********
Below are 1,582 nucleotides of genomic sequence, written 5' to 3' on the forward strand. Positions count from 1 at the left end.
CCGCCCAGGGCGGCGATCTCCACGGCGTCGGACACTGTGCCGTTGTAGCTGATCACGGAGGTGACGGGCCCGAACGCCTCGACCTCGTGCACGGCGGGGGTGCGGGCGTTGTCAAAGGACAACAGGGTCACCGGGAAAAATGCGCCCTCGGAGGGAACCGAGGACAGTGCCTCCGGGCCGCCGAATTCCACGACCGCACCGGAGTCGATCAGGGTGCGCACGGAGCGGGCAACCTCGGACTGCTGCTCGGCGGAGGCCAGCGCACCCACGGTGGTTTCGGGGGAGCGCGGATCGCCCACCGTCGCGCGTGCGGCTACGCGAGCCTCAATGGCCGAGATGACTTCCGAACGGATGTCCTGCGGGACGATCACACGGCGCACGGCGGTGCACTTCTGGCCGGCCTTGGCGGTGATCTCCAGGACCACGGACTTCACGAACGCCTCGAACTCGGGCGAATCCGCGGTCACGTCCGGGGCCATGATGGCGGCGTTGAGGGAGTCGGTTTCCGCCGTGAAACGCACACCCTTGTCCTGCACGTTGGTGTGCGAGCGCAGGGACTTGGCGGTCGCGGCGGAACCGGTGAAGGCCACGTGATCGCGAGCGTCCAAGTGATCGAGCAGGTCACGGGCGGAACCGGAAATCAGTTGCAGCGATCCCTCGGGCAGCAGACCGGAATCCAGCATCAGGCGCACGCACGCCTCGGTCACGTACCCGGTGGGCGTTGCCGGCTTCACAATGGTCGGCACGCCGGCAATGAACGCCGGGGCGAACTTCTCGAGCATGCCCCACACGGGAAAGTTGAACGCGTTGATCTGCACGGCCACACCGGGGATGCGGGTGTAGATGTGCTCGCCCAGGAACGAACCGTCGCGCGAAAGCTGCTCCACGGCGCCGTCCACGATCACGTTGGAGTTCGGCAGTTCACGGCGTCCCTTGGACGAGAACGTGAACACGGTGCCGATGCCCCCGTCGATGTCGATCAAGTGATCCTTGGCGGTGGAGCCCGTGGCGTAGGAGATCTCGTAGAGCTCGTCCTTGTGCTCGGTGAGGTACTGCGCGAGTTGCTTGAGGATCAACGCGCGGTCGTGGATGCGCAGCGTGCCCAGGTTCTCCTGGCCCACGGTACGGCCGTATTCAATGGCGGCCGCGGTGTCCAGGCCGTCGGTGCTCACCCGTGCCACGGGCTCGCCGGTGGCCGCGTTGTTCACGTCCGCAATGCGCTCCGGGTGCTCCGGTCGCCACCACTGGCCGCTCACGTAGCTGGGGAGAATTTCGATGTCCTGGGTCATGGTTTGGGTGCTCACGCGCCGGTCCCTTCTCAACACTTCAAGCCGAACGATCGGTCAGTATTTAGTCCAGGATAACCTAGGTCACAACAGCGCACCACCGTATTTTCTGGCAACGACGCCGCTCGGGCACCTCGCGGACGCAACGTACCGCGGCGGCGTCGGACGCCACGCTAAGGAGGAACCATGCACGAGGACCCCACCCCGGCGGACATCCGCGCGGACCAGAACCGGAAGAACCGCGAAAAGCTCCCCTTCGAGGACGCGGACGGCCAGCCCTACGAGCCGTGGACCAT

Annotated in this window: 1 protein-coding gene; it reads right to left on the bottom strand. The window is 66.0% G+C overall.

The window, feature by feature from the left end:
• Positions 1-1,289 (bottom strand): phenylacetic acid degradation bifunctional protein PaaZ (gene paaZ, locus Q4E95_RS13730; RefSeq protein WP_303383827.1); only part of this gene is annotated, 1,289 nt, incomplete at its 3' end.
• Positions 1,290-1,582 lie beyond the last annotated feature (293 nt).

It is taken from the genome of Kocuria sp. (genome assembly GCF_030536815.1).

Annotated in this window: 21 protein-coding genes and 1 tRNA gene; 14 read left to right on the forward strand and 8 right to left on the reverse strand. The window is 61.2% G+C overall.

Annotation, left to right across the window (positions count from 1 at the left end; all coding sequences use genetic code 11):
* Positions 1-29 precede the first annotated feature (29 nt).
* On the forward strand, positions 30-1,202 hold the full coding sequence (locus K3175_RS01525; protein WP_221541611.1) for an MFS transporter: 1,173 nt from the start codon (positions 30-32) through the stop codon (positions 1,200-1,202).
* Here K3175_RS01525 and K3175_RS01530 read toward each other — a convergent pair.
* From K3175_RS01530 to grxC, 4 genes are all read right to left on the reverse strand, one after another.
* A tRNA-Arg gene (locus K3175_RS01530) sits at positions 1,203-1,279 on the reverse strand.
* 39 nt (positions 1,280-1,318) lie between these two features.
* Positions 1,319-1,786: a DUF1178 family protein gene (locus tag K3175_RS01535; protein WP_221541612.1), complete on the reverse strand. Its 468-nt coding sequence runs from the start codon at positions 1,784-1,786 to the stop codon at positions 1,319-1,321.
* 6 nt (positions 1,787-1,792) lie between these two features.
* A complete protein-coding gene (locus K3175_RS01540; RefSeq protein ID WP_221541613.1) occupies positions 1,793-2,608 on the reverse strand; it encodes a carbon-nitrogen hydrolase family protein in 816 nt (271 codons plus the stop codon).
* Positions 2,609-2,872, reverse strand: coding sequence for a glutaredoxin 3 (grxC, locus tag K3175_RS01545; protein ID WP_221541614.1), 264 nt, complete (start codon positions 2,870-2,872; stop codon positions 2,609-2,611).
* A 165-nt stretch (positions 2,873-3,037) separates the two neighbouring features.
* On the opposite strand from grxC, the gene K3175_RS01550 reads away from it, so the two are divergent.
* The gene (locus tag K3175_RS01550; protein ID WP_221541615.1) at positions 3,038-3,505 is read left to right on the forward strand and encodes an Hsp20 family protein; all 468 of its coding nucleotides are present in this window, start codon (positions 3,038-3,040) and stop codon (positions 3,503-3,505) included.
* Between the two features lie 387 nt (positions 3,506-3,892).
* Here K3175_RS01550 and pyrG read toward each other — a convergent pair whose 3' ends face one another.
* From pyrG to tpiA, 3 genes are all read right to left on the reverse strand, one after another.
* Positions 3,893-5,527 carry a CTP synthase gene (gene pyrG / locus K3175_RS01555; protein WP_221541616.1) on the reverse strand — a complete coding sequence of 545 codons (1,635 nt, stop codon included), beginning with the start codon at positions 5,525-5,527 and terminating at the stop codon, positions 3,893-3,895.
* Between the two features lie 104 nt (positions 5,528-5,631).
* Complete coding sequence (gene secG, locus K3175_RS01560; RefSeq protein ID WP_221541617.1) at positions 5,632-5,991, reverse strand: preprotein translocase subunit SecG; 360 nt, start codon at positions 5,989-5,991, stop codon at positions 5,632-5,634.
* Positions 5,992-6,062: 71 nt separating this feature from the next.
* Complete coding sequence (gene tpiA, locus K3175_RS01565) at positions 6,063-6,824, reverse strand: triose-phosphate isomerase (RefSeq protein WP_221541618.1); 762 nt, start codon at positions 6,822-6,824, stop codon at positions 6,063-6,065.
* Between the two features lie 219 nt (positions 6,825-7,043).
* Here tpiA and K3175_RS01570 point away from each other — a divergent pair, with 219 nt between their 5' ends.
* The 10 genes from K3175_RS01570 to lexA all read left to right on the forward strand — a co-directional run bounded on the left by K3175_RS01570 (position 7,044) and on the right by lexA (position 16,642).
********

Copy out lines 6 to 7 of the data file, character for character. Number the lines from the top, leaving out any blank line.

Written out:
• Positions 1,290-1,582 lie beyond the last annotated feature (293 nt).

It is taken from the genome of Kocuria sp. (genome assembly GCF_030536815.1).